With a resigned sigh, I perched on her desk. “Yeah, that’s right.” So far, I’d confided only in Vida about my ill-starred love affair with Tom Cavanaugh. But with Adam due home for Christmas break and no doubt headed back to the Bay Area to visit his father over the holidays, my secret was about to come out. “It wasn’t just a flirtation, though. It was the real McCoy. But that hasn’t made it any easier for the past twenty-plus years.” I lifted my chin, attempting dignity. Carla frowned. “Hey,” I went on, shaking her arm, “I don’t mean to deliver a lecture. I’m overreacting. But Travis reminds me of Adam’s dad—on the surface, that is. Smart, good-looking, charming, ambitious, talented—and married. Seeing the two of you together at your desk brought back those days at
The Seattle Times
when I was an intern and Adam’s father was a copy editor. I was just about your age, maybe a year or so younger. Do I sound sappy?”
Carla considered. “A little. Gosh, Emma, it’s tough up here in Alpine. Most of the unmarried guys have grease under their fingernails or have lost a few digits in the woods. Where do you find a guy who isn’t married and who uses good grammar?”
My brown-eyed gaze met her black-eyed stare. “Good question. Where, Carla? Where?”
Carla giggled. But she didn’t blush.
The one man in Alpine who might have qualified, as far as I was concerned, was sitting in his office with the phone propped up against his ear and his long legs stretched out on his desk. The problem with Milo Dodge was that there was no chemistry between us. Then there was Honoria Whitman, his current woman of choice. Also, he was divorced, and I
was Catholic. But most of all, there was Tom Cavanaugh. As long as I remained stupidly, stubbornly in love with Tom, Milo’s flaws and virtues counted for naught.
Milo gestured for me to sit down, then went on with his monosyllabic side of the conversation. Whoever was at the other end was monopolizing the call. With a promise to see to it ASAP, Milo rung off.
“Dot Parker,” said Milo with a sigh. “Durwood bought a snowmobile.”
Durwood Parker, retired pharmacist, and unarguably the worst driver in Skykomish County, had been grounded by Milo for six months. Obviously, he was chafing at the bit and had discovered a new way to make mayhem. I clapped a hand to my head and gave Milo an incredulous look.
“Where is he?” I inquired, hoping it was nowhere near civilization.
“Somewhere up the Icicle Creek Road,” replied Milo, rubbing his temples. “He got Averill Fairbanks to give him a lift as far as the ranger station. Ave saw a UFO land near the campground up there this morning.”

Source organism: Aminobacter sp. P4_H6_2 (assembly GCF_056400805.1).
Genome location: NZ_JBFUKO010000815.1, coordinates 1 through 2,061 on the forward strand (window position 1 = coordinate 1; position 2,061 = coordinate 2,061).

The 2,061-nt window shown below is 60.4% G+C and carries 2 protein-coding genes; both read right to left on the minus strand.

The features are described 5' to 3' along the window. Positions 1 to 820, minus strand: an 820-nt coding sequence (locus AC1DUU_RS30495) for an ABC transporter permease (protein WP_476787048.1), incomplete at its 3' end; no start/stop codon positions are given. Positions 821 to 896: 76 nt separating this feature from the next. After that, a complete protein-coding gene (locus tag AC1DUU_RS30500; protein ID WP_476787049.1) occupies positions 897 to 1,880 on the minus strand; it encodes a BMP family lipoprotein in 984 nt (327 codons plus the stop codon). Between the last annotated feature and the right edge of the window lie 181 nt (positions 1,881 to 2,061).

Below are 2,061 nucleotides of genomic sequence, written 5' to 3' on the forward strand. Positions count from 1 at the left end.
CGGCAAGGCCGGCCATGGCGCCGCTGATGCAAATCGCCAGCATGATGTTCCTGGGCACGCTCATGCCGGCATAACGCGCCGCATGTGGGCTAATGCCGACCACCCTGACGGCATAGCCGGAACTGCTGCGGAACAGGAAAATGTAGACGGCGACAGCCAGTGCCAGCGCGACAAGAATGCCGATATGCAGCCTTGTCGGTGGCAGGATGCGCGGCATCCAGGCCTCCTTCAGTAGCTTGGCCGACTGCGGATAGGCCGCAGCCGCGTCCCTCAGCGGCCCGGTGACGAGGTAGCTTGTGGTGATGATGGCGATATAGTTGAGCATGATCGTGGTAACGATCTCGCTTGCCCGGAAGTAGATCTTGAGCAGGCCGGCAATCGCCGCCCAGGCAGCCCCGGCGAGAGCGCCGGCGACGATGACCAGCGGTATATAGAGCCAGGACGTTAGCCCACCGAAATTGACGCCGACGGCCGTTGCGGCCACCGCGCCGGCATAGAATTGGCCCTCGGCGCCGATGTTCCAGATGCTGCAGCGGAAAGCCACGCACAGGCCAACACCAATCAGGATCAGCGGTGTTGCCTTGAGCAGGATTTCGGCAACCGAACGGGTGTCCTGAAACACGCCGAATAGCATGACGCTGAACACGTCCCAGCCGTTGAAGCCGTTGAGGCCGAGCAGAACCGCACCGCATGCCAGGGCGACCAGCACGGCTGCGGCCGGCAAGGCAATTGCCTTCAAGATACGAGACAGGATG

“Oh.” I marveled that Ave hadn’t called the paper to report his latest sighting. He usually did. In fact, we could have kept a standing headline for Averill Fairbanks and his alien spacecraft. “Is Dot worried?”
“Yeah, a little. She wants Jack or Bill or somebody to go check on him if he’s not back by mid-afternoon. You had lunch?”
Since it was only eleven-thirty, I hadn’t. But breakfast had been meager: cinnamon toast and coffee. Tired out from my decorating efforts, I’d slept in, almost twenty minutes later than usual. I decided that if we could find a discreet table at the Venison Inn, it would be as appropriate a place as any to tell Milo about Oscar Nyquist’s concerns.
Since we had beaten the usual lunch crowd to the restaurant, we had our choice of seating. I steered Milo to a back booth, next to a window. Red paper bells hung from the
ceiling, with silver tinsel looped wall-to-wall. Springs of holly stood in slim white vases and red felt stockings were hung over the fireplace at the rear of the main dining room. “Rudolph the Red-nosed Reindeer” was prancing along the restaurant’s music track.
“What’s up?” Milo inquired after he’d ordered a steak sandwich medium-well and I’d opted for the beef dip because I could get it rare this early in the lunch hour.
I relayed Oscar’s complaints, as well as my empty promise. Milo looked mildly exasperated. “Jesus, those Nyquists think they own the damned town. Old Lars used to face off with Carl Clemans about once a month. Luckily, Carl usually won,” said Milo, referring to the fair-minded mill owner who had been Alpine’s unofficial founder. “Oscar followed in his father’s footsteps, then Arnie, and now Travis, I suppose. I wouldn’t bother myself with that marquee crap—kids have been doing that for years around here. Remember
The Mail and Louse
? Then there was
Lethal Peon 2
. We found the extra letters in the litter can. Same with
The Prince of Ties
. My favorite, though, was
Silence of the Lamps—they
upside down …”